Tool Tip: What Causes a Circular Saw To Kick Back?
When using a circular saw, do you understand what kick back is and how you can prevent it?
It is likely if you have been using a circular saw and other table saws for some time that you understand the risk of kickback and why you need to avoid it. However, do you understand what it is and how you can prevent it? That’s what we are going to discuss in this post.
First…let’s cover the basics.
What is Circular Saw Kickback?
Kickback can come in many forms, the two main types of kickback you are most likely to run into (or will be trying to avoid) are when a small piece of off-cut lands on the blade and is quickly whipped back into you. The other kind of kickback is when the blade hooks into the piece you are working on and sends it through the air.
Why is This Dangerous?
Basically, because the speed at which the piece of wood is kicked away from the saw fence and that it swivels into the blade means there is little time to react when the wood comes flying into you. The whole reason why you use a push stick with a saw is to avoid your hands being too close if kickback occurs. Therefore, kickback is something really serious that you should be fully aware of and do all you can to prevent it.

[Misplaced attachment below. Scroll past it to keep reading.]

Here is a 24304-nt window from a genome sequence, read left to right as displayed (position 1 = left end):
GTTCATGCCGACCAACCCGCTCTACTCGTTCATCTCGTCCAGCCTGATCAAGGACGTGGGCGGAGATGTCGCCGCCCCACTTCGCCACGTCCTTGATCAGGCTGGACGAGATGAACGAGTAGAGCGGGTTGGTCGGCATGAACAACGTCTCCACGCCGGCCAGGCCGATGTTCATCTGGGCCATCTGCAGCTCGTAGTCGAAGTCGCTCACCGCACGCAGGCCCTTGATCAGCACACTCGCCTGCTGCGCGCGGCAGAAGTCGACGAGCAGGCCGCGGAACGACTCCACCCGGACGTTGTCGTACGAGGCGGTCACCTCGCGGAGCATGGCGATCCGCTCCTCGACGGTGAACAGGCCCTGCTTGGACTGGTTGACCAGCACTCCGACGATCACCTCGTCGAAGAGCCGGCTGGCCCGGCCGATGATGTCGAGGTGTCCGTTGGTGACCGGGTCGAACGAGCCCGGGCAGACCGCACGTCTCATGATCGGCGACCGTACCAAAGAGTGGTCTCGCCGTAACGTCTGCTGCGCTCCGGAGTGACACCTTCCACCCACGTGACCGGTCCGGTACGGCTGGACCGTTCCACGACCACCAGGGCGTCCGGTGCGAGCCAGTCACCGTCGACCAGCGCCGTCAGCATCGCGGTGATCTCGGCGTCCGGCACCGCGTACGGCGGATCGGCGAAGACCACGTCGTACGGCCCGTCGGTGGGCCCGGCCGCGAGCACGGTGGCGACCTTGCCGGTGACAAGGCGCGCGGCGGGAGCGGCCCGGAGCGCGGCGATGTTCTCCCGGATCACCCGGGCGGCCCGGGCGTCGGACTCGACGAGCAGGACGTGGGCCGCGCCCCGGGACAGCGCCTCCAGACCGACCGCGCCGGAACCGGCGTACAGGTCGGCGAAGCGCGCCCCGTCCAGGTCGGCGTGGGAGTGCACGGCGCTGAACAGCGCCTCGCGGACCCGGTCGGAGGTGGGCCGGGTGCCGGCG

What Actually Causes Kickback?
Now you understand what it is and why it’s dangerous, let’s discuss some of the most common causes of it.
The Blade Hooking Onto the Wood
One of the most common causes of kickback occurs when the saw has not reached its full speed yet and you work the piece against it. The blade can then get hooked into the wood and cause kickback. So, you should always wait until the saw has reached its full speed before moving the piece toward it to cut it.
Not Working On a Flat Surface
This is just common sense really, but you’d be amazed at how many people make this mistake. For example, if you place a board you want to cut on two sawhorses with no form of support in the middle it can cause the board to bend which can cause kickback. When wood is not fully supported and laid on a steady and flat surface it can bind to the blade and that’s when kickback happens, so make sure you always follow this basic best and safe working practice.
The Wood is Not Secured
If the wood you are working on is not secured and held in place firmly, when the blade comes into contact with it, it may cause it to kickback. Always use clamps or whatever you prefer to use to secure it in place.
Not Handling Your Circular Saw Firmly Enough
Another major cause of kickback is not having a firm hold and control over your circular saw. You need to hold it firmly on both the front and the back. It’s always a good idea to have one finger on the saw trigger at all times when using the saw, then if kickback is likely or happens you can release your finger and the saw will stop. With electric circular saws that have electric brakes, you can stop the saw within
Although circular saws can be incredibly dangerous, if you are not careful, they are also very useful. The aim of this post is not to scare you or stop you from using them, but to help you stayed clued up, so you don’t make some of the silly and serious mistakes other have in the past.